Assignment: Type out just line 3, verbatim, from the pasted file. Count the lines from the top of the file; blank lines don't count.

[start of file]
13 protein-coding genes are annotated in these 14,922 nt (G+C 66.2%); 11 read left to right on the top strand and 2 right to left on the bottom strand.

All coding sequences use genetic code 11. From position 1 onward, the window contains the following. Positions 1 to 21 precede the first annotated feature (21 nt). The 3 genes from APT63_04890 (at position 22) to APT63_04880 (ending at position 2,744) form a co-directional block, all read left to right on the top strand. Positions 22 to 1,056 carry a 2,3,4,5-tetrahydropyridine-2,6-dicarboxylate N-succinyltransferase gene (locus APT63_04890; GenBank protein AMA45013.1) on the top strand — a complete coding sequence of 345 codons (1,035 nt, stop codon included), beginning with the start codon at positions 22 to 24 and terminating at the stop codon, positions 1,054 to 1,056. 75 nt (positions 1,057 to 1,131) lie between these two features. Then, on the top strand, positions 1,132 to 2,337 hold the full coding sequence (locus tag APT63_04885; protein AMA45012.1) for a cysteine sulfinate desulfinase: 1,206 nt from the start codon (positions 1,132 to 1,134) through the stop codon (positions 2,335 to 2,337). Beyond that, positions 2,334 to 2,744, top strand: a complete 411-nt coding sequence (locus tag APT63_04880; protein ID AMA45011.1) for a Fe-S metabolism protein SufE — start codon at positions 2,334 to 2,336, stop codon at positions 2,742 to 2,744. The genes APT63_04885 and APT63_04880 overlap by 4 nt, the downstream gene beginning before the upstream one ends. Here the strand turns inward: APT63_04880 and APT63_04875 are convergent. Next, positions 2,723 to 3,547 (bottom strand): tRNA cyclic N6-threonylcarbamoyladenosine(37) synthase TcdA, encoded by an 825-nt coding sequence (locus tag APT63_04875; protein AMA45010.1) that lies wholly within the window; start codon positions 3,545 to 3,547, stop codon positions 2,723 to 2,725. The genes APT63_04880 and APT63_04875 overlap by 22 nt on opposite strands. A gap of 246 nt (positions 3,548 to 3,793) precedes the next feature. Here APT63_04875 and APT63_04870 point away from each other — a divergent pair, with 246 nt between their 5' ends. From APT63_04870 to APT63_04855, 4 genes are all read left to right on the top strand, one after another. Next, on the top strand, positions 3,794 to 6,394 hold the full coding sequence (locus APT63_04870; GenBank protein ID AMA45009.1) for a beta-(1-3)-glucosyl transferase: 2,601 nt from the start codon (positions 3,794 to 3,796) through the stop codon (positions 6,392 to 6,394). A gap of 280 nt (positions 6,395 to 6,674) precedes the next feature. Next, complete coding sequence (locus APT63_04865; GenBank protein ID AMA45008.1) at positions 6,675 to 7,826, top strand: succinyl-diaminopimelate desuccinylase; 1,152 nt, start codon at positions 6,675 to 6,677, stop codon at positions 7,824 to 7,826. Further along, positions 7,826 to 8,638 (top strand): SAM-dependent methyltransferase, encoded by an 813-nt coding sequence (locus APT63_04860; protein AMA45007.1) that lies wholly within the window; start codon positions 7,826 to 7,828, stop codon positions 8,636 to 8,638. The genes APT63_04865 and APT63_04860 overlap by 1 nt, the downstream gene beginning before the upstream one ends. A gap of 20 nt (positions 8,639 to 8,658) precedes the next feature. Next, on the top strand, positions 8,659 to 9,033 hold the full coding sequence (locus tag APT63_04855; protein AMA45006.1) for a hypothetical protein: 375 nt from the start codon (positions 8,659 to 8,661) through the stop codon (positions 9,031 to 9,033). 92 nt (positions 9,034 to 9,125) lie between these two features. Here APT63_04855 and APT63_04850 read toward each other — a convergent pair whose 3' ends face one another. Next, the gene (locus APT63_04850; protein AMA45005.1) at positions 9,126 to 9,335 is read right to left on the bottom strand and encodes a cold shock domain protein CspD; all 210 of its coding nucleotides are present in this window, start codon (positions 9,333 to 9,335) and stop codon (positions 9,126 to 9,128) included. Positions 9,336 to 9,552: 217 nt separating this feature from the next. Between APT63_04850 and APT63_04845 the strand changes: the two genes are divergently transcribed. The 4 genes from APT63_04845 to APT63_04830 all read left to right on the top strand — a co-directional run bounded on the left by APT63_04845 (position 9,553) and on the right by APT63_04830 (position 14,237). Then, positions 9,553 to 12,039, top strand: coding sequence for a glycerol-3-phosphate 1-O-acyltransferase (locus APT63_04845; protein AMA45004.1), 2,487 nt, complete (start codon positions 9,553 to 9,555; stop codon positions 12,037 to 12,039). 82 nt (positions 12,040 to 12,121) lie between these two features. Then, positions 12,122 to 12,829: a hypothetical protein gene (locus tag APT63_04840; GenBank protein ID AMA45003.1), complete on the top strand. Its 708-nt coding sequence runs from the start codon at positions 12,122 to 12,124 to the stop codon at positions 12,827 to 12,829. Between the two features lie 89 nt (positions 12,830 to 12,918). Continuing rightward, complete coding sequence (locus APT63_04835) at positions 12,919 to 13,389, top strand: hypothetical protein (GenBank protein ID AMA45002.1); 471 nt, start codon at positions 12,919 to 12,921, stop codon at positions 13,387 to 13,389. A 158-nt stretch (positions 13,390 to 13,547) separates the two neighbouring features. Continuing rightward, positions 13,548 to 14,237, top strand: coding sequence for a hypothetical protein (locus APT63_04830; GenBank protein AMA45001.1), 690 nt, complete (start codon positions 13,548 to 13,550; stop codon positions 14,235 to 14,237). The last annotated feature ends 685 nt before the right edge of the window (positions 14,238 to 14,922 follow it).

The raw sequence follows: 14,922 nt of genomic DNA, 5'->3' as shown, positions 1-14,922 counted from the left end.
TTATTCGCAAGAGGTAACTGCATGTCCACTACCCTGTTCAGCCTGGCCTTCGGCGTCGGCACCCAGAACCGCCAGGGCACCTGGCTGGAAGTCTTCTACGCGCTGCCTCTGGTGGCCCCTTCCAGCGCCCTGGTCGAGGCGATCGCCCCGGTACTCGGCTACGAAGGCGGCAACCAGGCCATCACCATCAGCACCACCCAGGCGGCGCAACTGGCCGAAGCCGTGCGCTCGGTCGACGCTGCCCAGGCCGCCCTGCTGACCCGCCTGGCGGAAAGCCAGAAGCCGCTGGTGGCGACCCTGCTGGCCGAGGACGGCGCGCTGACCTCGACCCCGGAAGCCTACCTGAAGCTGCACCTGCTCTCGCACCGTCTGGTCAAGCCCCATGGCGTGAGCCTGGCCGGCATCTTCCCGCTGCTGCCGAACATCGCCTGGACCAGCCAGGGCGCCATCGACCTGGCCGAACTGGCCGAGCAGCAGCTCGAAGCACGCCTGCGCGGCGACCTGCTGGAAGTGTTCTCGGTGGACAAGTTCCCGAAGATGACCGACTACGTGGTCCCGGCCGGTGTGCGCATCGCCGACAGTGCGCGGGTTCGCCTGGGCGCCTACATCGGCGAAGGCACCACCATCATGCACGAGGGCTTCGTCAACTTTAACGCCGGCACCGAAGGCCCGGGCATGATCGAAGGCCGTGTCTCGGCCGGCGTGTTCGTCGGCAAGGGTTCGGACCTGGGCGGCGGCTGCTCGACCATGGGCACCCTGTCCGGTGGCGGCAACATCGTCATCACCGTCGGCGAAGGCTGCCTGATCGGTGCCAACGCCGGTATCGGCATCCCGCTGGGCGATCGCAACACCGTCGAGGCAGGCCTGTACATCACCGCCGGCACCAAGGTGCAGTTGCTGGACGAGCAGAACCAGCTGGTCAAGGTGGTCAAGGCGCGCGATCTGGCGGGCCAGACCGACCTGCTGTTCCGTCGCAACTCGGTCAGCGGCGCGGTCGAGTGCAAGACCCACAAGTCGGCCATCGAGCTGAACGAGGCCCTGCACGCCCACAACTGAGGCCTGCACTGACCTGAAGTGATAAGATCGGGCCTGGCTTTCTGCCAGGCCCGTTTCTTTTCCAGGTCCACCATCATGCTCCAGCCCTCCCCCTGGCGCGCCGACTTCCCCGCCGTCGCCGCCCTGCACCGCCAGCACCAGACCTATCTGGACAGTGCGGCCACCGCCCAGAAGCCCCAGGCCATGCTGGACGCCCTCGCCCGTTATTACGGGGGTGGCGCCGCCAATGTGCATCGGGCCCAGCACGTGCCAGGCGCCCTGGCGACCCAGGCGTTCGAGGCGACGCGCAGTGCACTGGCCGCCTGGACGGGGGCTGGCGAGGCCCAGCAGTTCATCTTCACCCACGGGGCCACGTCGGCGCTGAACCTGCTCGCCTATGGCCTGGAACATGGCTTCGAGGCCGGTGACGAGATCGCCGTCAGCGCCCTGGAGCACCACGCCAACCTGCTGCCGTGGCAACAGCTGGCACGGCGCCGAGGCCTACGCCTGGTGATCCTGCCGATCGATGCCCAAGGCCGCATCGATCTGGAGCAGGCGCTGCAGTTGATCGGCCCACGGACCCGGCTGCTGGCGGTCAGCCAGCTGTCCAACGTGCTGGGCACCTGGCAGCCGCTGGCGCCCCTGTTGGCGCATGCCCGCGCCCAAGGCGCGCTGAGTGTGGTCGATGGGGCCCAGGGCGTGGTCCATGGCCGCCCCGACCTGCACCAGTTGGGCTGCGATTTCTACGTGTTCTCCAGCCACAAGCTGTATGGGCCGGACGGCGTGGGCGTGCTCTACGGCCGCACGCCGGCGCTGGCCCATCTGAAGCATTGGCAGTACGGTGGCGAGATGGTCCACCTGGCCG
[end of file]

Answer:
The raw sequence follows: 14,922 nt of genomic DNA, 5'->3' as shown, positions 1-14,922 counted from the left end.